Baller also came back from it, ready to pitch for spring 1988. But he wasn't the same.
"You don't just go into a coma for three days and run a 107-degree temperature and die twice to where they have to jump-start you twice to get you back, and not make adjustments," Baller admitted to The Tribune. "You have to. Things were too severe. If you don't make adjustments in your life, you're crazy."
To that point, Baller was already a veteran of four major league seasons. While he never returned to the heights of that part of his career, he did make adjustments and return to the majors with 11 more outings over two more seasons.
Baller's career began in 1979, taken by the Phillies in the fourth round, out of Canby High School in Oregon.
He started at rookie-league Helena, moving to single-A Spartanburg for 1980. Baller made AA Reading in 1982. He also debuted that September in Philadelphia.
Baller got into four games for the Phillies that September, starting one and reliving in three. He gave up three earned runs in seven innings of work.
Baller, though, didn't return to the majors until 1985. He also didn't return to Philadelphia for a decade. He was traded from the Phillies for 1983 to the Indians in the five-for-one deal that sent Von Hayes the other way.
Baller spent 1983 and 1983 between AA and AAA with the Indians. For 1985, he was traded to the Cubs in a two-player deal. It was with the Cubs that Baller returned to the majors. He returned in August, getting into 20 games on the year.
In September 1985, Baller went 3.1 innings against the Cardinals in relief, without giving up a run. It was a new role for the usual starter, but it was a role Baller would become a regular at.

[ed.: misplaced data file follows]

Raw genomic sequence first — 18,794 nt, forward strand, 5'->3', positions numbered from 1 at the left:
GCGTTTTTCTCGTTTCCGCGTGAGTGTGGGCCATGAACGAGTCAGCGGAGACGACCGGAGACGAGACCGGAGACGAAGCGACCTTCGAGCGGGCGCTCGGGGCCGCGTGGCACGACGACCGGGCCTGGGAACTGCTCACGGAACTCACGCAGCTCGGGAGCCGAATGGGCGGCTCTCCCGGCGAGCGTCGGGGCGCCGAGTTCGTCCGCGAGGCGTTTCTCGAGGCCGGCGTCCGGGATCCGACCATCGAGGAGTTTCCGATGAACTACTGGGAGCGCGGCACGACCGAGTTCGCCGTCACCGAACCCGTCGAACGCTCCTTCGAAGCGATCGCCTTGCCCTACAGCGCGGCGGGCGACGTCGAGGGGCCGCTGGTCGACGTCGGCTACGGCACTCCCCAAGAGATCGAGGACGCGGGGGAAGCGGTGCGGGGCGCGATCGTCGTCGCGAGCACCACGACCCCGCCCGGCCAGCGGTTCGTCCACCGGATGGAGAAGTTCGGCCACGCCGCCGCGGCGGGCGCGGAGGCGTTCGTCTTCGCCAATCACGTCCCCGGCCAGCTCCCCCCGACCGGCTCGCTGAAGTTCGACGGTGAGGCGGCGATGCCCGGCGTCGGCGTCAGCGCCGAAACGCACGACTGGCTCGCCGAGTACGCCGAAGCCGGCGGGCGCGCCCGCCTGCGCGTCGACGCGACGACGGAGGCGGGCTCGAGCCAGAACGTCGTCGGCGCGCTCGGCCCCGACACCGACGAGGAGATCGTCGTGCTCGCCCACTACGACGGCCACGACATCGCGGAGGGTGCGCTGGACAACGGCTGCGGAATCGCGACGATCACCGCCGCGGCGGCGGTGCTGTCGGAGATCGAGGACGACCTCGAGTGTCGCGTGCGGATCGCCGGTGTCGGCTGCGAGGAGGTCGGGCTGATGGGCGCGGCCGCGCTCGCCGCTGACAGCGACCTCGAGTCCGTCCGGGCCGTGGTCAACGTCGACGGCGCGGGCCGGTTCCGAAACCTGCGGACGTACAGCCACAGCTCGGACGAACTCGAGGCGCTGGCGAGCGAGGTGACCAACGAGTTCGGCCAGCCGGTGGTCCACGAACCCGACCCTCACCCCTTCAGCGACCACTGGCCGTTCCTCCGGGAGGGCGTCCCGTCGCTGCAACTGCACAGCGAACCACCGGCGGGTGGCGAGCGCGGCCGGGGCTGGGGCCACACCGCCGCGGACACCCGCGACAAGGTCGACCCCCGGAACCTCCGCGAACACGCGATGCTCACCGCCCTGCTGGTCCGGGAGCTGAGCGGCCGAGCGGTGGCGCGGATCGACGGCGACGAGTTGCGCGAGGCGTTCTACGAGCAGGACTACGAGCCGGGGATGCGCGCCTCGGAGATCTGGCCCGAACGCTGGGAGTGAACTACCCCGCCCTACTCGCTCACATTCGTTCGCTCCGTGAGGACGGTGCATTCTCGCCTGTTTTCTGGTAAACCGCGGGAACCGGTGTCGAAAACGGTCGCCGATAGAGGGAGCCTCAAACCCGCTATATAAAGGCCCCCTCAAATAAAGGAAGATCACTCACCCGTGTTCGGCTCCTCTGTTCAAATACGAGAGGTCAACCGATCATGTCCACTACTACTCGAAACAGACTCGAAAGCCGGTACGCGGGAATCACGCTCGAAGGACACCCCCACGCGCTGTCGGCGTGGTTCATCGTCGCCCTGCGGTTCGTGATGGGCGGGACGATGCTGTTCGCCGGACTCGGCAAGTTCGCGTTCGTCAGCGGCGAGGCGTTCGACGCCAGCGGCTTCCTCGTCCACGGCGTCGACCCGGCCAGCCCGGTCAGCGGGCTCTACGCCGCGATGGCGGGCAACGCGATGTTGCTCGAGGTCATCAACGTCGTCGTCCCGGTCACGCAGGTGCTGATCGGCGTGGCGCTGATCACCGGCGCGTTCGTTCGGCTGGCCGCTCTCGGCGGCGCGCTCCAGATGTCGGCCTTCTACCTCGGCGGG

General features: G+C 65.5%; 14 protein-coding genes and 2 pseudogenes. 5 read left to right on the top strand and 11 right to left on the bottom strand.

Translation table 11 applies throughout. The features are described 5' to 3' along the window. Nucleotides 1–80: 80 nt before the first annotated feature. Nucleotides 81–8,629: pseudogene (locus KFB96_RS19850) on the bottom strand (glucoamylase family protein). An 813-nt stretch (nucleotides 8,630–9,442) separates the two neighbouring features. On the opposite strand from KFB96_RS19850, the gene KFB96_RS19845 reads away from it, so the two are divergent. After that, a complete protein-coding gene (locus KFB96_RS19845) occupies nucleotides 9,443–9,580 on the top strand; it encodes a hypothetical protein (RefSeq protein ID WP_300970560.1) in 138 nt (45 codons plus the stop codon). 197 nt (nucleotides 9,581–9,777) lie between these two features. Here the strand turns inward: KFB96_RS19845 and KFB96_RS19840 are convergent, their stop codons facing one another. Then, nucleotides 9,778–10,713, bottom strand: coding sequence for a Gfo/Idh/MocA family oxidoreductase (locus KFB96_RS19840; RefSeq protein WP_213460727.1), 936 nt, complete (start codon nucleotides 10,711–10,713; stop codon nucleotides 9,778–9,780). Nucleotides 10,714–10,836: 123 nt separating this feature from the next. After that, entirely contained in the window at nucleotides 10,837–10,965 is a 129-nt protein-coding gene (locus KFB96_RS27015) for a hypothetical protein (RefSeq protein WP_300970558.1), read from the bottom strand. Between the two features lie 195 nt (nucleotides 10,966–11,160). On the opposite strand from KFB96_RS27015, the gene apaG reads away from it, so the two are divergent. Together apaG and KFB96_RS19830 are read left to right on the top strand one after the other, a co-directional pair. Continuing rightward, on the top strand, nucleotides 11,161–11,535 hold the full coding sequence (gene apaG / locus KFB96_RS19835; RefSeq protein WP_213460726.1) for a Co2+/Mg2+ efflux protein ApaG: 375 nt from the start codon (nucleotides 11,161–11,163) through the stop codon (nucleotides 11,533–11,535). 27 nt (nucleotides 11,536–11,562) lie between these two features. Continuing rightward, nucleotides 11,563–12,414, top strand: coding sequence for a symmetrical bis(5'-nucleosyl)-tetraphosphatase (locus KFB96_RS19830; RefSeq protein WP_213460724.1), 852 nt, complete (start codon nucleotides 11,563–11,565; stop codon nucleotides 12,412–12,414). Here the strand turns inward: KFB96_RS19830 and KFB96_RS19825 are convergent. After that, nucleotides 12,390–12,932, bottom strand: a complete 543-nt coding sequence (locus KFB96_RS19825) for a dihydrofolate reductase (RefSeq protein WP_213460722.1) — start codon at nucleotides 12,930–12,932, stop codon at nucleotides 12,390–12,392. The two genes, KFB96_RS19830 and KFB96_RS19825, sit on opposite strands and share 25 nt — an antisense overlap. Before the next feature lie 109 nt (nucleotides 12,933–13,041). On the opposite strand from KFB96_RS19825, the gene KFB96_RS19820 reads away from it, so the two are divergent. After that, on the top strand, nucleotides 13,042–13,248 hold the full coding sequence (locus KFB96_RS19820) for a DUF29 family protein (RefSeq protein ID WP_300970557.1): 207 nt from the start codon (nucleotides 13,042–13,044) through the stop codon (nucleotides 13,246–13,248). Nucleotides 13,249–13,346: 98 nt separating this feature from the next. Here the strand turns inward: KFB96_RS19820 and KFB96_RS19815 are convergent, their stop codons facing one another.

"I feel comfortable in that role as a reliever," Baller told The Tribune afterward. "Whatever way they want to use me is fine with me."
Baller returned to the Cubs for 36 outings in 1986, all in relief. In 1987, it was 23 relief outings.
Then came Baller's mysterious illness. While out shopping for Christmas, Baller collapsed. The cause was eventually just termed "toxic poisoning."
Baller, though, recovered. He also came back with a strong spring with the Cubs. But he was soon cut, sent to the minors. Baller worried to The Tribune that his off-season illness resulted in him not getting the proper chance to make the team.
Baller was also soon released. He signed with the Mariners, playing the season at AAA Calgery. He played the next with the Expos at AAA Indianapolis. For 1990, he signed with the Royals.
With the Royals, Baller returned to the majors. He got into three games, 2.1 innings. He gave up four earned runs.
He then got back two years later, for eight final outings with the Phillies. He gave up 10 earned runs in 11 innings of work.
Baller played 1993 in Mexico, then 1994 in Japan, with the Orix Blue Wave. He's last recorded as pitching in 1995, back in Mexico.
- Chicago Tribune, Sept. 10, 1985: Baller Bails Out The Cubs
- Philadelphia Inquirer, wire services, Dec. 5, 1987: Cubs' Baller In Critical Condition
- Chicago Tribune, Feb. 24, 1988: Cubs' Baller Is Just Glad To Be Here
- Chicago Tribune, March 21, 1988: Baller Upset By Cub Cut After Good Spring Mark
1990 CMC Tally
Cards Featured: 714/880 - 81.1%
Players/Coaches Featured: 725
Made the Majors: 486 - 67%-X
Never Made the Majors:239-33%
5+ Seasons in the Majors: 214-X
10+ Seasons in the Minors: 144